INTERNATIONAL human rights NGO Amnesty International has pushed for Burma’s (Myanmar’s) incoming government, led by Aung San Suu Kyi’s National League for Democracy (NLD), to break the cycle of political repression and release its political prisoners.
In its latest report, “New Expression Meets Old Repression“, the organization has appealed for the immediate and unconditional release of all political prisoners still behind bars when the NLD-led government, headed by President-elect Htin Kyaw, comes into office on April 1.
Amnesty International’s Southeast Asia Director Champa Patel said that Burma’s legal framework “reads like a textbook of repression”, adding that authorities have in recent years increasingly used it to quell dissent.
Patel added that the new government faced a huge task in ensuring that their actions are not controlled by the repressive laws they will inherit.
“Despite their landslide election win, Burma’s flawed constitution will also ensure that the military still wields considerable power,” she said.
According to the report, there are at least 90 prisoners of conscience currently being held behind bars, with several hundred more on trial.
Among them are:
- 56 students or their supporters
- 13 community-based, labour and political activists
- 6 people in detention following pressure by Buddhist radical groups
- 6 people who mocked the military on Facebook
- 5 media workers
- 2 “solo protesters”
The report alleges that in the last two years, Burmese authorities have cracked down on critics and opponents, relying on various tactics and draconian laws to silence dissent, such as intimidation, harrassment and prison.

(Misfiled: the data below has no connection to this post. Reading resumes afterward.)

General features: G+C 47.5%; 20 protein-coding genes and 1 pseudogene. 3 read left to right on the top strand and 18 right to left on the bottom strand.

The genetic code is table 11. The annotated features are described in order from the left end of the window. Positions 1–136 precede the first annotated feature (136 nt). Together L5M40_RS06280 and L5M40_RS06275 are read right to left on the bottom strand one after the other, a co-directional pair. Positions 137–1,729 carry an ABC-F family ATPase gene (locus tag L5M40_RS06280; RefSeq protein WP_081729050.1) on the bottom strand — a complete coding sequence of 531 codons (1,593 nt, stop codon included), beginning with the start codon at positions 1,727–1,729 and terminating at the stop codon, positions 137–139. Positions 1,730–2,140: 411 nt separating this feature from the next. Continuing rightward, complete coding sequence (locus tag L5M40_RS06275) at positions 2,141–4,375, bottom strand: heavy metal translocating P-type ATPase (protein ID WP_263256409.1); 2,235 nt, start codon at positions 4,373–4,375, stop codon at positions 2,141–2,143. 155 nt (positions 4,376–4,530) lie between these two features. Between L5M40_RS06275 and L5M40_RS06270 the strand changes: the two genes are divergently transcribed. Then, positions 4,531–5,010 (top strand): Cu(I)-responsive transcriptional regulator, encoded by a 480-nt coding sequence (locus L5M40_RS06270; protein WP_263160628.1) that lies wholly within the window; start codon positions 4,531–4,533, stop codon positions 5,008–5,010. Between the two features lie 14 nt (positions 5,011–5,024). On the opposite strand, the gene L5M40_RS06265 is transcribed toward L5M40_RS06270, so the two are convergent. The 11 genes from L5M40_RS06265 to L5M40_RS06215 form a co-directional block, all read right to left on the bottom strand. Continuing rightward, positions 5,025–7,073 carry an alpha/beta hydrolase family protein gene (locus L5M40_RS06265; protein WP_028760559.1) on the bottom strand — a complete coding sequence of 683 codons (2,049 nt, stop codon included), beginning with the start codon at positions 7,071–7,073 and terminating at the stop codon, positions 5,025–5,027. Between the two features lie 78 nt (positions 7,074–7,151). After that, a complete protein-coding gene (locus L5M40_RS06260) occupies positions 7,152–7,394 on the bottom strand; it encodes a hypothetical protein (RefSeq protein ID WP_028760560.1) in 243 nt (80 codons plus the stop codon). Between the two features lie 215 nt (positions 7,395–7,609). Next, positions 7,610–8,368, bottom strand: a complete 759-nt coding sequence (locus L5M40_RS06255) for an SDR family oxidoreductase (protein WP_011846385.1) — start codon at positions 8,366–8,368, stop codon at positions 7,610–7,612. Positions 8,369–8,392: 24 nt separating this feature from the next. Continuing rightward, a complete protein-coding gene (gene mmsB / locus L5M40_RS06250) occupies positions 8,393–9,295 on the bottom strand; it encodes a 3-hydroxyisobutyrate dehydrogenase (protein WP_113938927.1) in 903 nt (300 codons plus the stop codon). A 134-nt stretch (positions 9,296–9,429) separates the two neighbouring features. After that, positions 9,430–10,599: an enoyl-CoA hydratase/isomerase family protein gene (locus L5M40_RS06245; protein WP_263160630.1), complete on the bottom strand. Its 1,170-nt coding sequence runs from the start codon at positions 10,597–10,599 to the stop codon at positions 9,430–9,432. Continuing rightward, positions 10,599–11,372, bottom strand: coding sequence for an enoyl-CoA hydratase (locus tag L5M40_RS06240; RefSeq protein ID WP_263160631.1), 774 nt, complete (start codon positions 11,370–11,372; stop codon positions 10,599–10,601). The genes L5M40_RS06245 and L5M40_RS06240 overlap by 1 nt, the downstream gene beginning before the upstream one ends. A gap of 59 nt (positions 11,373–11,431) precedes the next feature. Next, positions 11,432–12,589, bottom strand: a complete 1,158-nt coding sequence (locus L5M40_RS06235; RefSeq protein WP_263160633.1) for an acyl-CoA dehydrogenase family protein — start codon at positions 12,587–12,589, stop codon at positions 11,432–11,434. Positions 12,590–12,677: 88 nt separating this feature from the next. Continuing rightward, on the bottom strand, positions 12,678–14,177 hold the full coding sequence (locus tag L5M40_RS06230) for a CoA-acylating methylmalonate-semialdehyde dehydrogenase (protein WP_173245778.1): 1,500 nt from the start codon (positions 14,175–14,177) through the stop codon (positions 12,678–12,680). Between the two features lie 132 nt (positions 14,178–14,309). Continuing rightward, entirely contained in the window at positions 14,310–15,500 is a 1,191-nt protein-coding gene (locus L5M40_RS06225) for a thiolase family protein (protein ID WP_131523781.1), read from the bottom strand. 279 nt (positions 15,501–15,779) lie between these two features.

Patel called the arrests “deeply disturbing”, adding that the sheer number of jailed political prisoners was a “dark stain” on Burma’s record, and was a contradiction to the authorities’ claims to have turned a corner on human rights.
While Amnesty acknowledges that since 2011, more than 1,100 political prisoners have been released through 20 separate presidential amnesties or pardons, it still questions the NLD’s ability to make significant changes on the human rights front, as the country’s constitution still puts the military in charge of several key institutions – including the Ministry of Home Affairs, which oversees the police and general administration of the country.
The organization therefore recommended that the new government establish a special committee for political prisoners to review relevant cases and ensure no peaceful activists are imprisoned, as well as to amend or repeal all laws used to infringe on human rights.